WATERFALLS – HEAT RELIEF

We decided to take a break this week and go out in search of waterfalls near us here in the western Smoky Mountains. The vegetables are piling up, but before we begin the arduous task of canning tomatoes, we needed a respite. Here’s a little photo journey to help beat this July heat wave of 2016.

The road trip book said Conasauga Falls were down a mostly paved road two miles off the road. Instead, we took a rough ride on a rutted road, mostly gravel, for more than three miles with no signage except the cardboard from a case of beer someone had attached to a tree, with the word “Falls” and an arrow when we reached a crossroads. That should have been our first clue that perhaps our guide book didn’t have all the information. To be fair, it did say the “less than a mile” hike to the falls was “moderately difficult.” That is definitely was but it was more than a mile down to the falls and the walk back to the car was not as easy as the book suggested with switchbacks lessening the incline. There were only two very long switchbacks and in 90-degree heat, the climb felt tortuous. But was it worth it? Take a look and judge for yourself.

 

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Conasauga Falls, Cherokee National Forest, Tellico Plains, Tennessee

 

The heat wore us down, but we continued in our quest. The next waterfall on our journey was said to be easily accessible and perfect for the handicapped. Just what we needed. And this time, the directions were perfect and the description apt. The waterfall was right next to the road. And even better, a short drive further, and we were at smaller falls–more like cascades–with a picnic spot and bathrooms.

 

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Bald River Falls, Tellico River, Tennessee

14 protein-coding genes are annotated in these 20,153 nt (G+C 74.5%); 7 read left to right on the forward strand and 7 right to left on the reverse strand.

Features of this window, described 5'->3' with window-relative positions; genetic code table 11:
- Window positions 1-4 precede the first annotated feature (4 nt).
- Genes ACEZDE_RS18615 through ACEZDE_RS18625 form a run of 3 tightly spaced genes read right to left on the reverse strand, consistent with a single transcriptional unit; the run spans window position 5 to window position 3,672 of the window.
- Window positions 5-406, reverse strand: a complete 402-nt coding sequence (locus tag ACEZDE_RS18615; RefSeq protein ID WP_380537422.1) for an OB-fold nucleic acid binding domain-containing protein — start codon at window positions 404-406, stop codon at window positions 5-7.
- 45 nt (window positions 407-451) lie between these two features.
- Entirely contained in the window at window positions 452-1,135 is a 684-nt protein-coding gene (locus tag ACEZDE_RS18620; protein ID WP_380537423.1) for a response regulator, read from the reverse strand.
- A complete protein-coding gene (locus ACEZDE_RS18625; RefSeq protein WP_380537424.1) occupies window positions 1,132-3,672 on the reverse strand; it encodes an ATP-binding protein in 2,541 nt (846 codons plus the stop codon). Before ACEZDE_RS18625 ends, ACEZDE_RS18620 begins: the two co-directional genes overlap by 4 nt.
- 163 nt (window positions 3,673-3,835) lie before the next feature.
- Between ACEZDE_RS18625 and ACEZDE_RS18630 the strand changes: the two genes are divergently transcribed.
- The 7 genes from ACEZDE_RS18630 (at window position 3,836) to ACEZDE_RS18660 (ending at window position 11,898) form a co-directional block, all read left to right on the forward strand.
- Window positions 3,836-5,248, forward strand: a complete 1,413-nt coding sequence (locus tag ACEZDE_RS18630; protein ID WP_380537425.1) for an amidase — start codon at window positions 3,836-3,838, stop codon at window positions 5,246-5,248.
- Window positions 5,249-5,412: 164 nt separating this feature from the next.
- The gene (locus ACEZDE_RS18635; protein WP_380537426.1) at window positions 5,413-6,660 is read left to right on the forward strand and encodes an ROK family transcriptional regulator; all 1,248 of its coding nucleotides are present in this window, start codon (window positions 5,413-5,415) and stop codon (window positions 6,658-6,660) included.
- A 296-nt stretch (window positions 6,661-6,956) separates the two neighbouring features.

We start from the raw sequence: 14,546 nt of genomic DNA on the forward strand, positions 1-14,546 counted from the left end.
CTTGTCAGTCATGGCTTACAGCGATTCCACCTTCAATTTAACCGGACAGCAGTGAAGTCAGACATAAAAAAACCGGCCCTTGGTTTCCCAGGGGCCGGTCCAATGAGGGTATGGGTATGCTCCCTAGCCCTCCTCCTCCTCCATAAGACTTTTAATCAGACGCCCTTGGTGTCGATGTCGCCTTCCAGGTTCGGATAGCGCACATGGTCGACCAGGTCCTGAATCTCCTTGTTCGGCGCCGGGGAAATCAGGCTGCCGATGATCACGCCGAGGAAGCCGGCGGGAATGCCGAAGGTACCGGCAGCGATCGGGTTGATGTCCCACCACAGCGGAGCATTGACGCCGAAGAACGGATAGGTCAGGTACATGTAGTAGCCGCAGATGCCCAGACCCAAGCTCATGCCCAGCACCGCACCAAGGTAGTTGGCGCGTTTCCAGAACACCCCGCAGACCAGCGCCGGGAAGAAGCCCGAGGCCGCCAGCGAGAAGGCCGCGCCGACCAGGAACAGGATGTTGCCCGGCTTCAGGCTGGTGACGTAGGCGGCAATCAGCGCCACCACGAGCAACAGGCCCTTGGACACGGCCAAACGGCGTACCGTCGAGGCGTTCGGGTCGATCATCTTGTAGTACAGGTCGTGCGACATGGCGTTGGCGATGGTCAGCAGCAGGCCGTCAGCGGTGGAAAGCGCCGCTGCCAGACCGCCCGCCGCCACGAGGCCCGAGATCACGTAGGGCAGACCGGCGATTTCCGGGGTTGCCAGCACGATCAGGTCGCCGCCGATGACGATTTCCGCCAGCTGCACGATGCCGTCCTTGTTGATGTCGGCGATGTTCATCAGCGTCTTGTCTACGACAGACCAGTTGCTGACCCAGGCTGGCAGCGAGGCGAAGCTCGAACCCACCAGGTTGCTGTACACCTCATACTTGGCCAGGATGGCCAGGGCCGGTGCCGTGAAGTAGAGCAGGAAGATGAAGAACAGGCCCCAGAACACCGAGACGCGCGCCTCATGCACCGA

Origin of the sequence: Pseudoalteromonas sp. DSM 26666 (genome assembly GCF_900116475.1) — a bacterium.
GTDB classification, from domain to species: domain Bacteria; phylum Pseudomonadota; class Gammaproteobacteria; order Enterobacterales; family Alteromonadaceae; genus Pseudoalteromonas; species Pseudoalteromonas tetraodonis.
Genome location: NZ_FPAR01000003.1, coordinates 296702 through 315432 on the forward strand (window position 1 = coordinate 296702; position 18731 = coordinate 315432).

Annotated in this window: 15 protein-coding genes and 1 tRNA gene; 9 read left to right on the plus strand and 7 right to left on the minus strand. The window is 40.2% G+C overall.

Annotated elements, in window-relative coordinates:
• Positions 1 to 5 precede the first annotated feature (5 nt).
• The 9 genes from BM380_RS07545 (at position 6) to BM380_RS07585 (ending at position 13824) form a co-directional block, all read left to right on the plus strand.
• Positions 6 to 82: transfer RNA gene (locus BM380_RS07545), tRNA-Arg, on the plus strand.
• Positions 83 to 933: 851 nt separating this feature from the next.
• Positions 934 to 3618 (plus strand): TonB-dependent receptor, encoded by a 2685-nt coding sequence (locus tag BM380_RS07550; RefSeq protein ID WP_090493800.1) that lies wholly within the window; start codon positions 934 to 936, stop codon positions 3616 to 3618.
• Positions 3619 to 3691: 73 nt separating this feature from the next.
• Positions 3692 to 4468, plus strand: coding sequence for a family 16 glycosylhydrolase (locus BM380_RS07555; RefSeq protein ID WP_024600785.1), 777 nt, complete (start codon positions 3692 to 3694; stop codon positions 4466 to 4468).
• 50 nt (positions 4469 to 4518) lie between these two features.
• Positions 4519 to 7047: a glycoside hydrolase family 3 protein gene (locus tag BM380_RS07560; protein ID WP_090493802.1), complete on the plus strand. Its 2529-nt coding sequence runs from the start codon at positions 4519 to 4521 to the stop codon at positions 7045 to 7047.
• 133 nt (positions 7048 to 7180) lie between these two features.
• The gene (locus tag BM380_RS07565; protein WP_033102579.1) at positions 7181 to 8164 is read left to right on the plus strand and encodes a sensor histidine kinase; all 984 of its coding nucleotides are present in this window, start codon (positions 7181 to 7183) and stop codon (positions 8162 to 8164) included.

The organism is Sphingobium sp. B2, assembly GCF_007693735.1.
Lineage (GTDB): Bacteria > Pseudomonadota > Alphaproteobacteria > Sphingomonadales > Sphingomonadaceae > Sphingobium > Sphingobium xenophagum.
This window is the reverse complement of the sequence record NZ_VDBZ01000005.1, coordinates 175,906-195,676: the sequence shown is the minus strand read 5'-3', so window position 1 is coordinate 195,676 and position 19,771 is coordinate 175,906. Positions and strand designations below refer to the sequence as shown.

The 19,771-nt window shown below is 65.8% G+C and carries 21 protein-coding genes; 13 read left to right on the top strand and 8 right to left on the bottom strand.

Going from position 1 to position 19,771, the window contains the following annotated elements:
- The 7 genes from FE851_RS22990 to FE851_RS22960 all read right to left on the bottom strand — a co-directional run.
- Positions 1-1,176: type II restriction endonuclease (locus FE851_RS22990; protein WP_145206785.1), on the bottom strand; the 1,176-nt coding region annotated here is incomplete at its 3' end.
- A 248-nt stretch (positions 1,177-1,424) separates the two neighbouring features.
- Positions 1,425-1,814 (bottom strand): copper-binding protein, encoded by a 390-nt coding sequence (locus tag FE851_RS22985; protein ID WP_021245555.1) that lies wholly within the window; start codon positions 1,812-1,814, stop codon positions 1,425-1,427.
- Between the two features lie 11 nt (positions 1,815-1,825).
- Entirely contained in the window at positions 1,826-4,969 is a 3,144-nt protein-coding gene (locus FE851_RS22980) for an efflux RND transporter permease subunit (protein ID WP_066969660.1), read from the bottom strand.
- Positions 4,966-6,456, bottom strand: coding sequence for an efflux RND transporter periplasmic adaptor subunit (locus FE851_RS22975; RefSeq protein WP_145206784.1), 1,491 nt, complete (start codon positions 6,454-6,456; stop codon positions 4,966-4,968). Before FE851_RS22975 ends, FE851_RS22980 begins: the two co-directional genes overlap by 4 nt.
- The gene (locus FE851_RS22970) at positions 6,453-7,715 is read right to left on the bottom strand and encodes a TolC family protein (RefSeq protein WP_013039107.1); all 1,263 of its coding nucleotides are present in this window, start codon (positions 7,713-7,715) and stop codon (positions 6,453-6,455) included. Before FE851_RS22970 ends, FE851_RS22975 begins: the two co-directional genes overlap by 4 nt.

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Baby Falls, Tellico River, Tennessee

 

How are you beating the heat? However, you’re doing it, I hope you’re enjoying the summer.

 

 

THE FIRST SALAD OF THE SEASON – #GARDENLOVE

IMG_0648We rolling in lettuce right now. Radishes are beautiful and tasty, too. My husband planted a variety of radishes, and the taste differences are subtle, but none of them are bitter as sometimes happens with older radishes.

I’m amazed at how fast the garden is growing. I’ll soon be pulling down the canning equipment from the attic and buying new jars to put up sauces, pickles, and relishes. I didn’t pack our canning jars from Pittsburgh — too much to move as it was. Time to stock up on freezer bags, too, for peas and beans that will surely come on quickly and soon.

The photo on the left was taken March 20, and the one of the right I took this morning, May 5. It’s a lovely, yet shocking, surprise. I guess my northern gardener adapted to gardening in the mountains with ease.

The bed with straw on top in the photo on the right is planted with approximately twenty-eight asparagus plants that arrived via mail the other day. We have to wait two years to enjoy their bounty.

Today, he’s building the last of the beds, and I’ve asked him to hold off on planting anything there. Fat chance. He has winter squash in pots ready for the ground. At least, I won’t have to deal with preserving those because they should store all winter long once harvested.

We went to the local farmer’s market on Saturday to see what others were offering in local food. They had about the same things we did. I should look into getting my own table at the market for later this spring.

How’s your gardening growing?

 

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From Seed to Table is FREE on Kindle through May 7, 2016. Grab your copy by clicking on photo or if you’d prefer the paperback, click here.

 

 

 

FREE March 9-13 – FROM SEED TO TABLE

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Good morning – Just wanted to let you know that my book, From Seed to Table, is available for free download on Kindle today through Sunday, March 13.

This book is a compilation of my blog posts about gardening, harvesting, and preserving vegetables. It’s full of recipes and organized by the season. If you don’t have your copy, now’s the time to get it.